Malagalage Don Gunasena was a mere school boy at Wesley College when he first peered in fascination through the windows, as the rolling wheels of the huge Wharfdale machines were moving to churn out sheets of printed matter in the presses on Dam Street. Even while in school, he ran errands for the printers just to get a closer look at the printing presses.
His father Malagalage Don Carolis Peiris Appuhamy and mother Galpotte Kankanamalage Sophaya Perera Hamine belonged to a paddy farming family from Wewala, Salpiti Korale. Malagalage Don Gunasena, the youngest son in a family of three, began his education in Wewala Government School in the village. His parents sent him to Wesley College to learn English under British rule. Soon after, the family fortunes changed and the parents could not afford the extravagance of giving him, an, ‘English’ education. The boy was compelled to leave school when he was in forth standard and took up Ayurveda, under a Veda Mahattya in Grandpass.
At this time his elder brother was running a small grocery in Colombo. Seeing young Gunasena’s futile efforts over the study of ancient ‘Pali’ and ‘Sanskrit’, he suggested that it was time for his younger brother to learn a trade. It was then that Gunasena requested that he be sent to the Boys’ Industrial Home attached to the Wesley Press. Following his boyhood fascination, it is there that he mastered the art of printing. Destiny had been made and there was no turning back.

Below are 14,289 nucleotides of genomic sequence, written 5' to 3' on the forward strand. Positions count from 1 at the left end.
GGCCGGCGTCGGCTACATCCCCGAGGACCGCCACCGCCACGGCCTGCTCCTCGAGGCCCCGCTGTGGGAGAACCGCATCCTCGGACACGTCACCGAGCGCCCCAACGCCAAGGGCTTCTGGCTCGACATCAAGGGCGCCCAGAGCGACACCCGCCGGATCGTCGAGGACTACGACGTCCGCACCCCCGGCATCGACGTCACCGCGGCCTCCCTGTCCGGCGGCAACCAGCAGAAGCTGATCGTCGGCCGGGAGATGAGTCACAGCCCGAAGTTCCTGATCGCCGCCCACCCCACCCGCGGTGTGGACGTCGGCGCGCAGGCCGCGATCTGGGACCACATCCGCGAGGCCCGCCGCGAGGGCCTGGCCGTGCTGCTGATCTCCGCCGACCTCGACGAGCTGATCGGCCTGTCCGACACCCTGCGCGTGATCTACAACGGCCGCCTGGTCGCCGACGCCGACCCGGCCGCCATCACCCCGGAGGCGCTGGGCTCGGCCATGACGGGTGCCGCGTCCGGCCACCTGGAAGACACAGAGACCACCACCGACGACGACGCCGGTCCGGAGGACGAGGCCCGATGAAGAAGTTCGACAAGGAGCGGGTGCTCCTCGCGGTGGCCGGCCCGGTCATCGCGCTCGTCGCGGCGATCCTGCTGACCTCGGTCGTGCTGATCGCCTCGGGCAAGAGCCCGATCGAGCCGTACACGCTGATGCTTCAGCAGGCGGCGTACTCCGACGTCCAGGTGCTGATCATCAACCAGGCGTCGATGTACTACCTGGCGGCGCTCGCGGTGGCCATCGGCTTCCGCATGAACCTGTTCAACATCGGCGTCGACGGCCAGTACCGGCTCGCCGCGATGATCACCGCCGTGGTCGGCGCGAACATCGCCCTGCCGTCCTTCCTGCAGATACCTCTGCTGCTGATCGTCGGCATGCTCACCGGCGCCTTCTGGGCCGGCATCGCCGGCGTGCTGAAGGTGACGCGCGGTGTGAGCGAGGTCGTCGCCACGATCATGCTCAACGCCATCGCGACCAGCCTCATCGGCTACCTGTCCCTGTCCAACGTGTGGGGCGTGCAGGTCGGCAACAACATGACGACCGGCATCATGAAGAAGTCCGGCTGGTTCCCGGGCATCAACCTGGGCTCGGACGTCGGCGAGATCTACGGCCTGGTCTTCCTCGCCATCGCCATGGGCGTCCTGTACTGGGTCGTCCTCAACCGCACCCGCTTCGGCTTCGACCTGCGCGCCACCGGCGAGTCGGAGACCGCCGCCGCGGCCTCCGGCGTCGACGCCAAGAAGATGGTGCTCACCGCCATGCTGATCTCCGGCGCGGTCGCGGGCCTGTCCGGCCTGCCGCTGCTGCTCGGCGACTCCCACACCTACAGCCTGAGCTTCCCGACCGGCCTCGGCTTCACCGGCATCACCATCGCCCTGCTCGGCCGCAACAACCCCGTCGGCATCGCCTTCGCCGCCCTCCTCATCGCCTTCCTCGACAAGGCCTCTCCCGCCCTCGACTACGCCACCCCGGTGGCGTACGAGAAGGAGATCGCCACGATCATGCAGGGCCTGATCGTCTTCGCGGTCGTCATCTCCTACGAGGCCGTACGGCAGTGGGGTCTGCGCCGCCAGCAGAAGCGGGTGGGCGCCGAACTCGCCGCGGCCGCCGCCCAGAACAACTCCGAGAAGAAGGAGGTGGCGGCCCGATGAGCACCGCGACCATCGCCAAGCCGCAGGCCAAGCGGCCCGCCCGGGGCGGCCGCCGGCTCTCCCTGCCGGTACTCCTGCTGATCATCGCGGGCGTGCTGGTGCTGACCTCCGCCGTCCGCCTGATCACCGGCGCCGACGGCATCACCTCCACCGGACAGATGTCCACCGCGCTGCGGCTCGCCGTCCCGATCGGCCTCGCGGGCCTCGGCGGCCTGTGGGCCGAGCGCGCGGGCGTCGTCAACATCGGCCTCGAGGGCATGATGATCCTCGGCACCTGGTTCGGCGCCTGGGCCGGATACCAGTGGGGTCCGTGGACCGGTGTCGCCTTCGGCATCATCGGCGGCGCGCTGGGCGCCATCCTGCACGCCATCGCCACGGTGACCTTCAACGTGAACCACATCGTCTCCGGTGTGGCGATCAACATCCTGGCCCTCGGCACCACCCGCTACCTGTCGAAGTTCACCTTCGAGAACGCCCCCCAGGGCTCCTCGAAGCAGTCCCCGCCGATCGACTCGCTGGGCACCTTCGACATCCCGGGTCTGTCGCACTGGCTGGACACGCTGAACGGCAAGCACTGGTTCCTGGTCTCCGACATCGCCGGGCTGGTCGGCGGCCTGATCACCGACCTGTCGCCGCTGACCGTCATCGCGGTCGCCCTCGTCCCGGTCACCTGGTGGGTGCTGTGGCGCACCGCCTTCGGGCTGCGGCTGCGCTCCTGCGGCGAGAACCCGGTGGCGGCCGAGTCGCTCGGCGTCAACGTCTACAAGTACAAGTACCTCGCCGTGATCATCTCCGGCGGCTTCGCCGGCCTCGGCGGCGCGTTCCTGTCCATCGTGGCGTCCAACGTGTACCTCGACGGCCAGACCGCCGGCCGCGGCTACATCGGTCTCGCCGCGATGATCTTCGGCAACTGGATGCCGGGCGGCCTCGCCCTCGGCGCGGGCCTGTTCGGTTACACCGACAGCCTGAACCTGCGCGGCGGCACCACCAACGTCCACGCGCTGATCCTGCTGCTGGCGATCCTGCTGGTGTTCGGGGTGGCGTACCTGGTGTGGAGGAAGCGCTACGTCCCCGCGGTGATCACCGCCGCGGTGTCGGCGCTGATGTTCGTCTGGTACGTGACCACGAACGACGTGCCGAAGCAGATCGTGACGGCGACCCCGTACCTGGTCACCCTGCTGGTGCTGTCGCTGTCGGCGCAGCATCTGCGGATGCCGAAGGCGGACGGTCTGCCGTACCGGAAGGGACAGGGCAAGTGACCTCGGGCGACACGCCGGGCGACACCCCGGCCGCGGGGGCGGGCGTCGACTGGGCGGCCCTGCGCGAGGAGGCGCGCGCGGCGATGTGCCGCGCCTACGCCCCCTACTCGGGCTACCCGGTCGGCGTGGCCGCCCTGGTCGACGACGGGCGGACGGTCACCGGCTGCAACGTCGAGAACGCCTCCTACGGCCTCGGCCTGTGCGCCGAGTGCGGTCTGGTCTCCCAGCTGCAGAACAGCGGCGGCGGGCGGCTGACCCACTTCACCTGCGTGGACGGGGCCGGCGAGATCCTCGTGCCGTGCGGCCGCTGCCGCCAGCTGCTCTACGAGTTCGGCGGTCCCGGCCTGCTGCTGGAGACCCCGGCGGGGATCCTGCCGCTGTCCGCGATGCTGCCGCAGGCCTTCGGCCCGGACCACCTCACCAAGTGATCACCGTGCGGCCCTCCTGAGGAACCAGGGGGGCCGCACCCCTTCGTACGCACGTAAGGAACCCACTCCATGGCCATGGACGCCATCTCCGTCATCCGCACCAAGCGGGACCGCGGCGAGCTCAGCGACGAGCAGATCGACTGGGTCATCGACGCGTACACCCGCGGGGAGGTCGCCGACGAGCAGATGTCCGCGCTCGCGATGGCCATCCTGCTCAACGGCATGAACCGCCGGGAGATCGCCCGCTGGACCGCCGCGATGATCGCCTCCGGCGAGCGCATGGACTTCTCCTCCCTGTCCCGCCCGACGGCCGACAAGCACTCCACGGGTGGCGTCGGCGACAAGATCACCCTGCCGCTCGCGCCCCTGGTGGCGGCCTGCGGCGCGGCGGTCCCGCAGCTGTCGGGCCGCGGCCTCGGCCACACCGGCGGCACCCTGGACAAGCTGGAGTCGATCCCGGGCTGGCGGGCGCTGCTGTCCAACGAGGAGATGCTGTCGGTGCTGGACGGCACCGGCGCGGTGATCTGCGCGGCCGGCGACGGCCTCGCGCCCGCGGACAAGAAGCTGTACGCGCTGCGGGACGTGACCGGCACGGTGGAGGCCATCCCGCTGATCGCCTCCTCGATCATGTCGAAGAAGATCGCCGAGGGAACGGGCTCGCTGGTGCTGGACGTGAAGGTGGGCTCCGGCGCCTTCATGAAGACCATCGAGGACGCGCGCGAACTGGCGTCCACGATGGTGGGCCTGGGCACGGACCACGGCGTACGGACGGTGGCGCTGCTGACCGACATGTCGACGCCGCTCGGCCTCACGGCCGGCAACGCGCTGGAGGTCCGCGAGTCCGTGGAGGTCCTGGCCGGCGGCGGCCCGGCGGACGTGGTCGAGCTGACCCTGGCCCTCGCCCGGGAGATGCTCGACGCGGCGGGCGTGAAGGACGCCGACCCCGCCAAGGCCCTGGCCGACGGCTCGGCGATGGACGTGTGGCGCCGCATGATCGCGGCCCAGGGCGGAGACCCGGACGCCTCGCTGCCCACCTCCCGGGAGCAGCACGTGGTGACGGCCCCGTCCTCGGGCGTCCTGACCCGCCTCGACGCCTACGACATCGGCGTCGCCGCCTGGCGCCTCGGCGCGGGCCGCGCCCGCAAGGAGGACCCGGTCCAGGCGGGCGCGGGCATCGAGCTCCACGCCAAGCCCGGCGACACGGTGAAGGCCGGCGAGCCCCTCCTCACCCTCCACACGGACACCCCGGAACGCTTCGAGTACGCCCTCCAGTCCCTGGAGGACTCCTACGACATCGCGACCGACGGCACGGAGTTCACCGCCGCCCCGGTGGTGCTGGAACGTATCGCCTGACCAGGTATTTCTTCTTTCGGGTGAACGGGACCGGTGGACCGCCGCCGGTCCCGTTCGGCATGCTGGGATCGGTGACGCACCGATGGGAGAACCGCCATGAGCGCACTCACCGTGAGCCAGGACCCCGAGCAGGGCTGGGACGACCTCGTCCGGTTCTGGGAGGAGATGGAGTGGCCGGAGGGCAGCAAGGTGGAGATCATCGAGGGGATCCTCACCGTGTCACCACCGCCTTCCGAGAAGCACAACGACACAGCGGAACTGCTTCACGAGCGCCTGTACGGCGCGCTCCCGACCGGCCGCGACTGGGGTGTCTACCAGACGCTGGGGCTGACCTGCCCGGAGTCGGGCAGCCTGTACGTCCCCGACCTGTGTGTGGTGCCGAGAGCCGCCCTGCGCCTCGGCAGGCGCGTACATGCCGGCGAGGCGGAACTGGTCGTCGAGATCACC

The young qualified printer, immediately, joined H.S. Perera to help the ‘Dinamina’ at the ‘Lanka Abhihawa Visrutha’ Press owned by Pundit, Robert Batuwanthudawa. Subsequently, the press was handed over to his Son-in-law Sir Baron Jayatilaka. Gunasena mastered the art of setting up type and further sharpened his printing skills, until he was forced to return to Wewala due to a bout of illness.
On his return to Colombo, he sought an opening at the Government Press with a letter of introduction from Pundit, Thomas Karunaratne, only to be told that the Government Printer – Mr. Cotton had left to England. With no job, he was at his boarding on Green Street, when a friend informed him of a vacancy for a compositor. He joined Sir Harry Van Cuylenberg’s Independent Newspaper at Hulftsdorp, where he earned his first salary. Ironically, thirty years later, he bought the same premises and it became home to Independent Newspapers Limited, an associate Company of M. D. Gunasena’s, which shut down in 1990.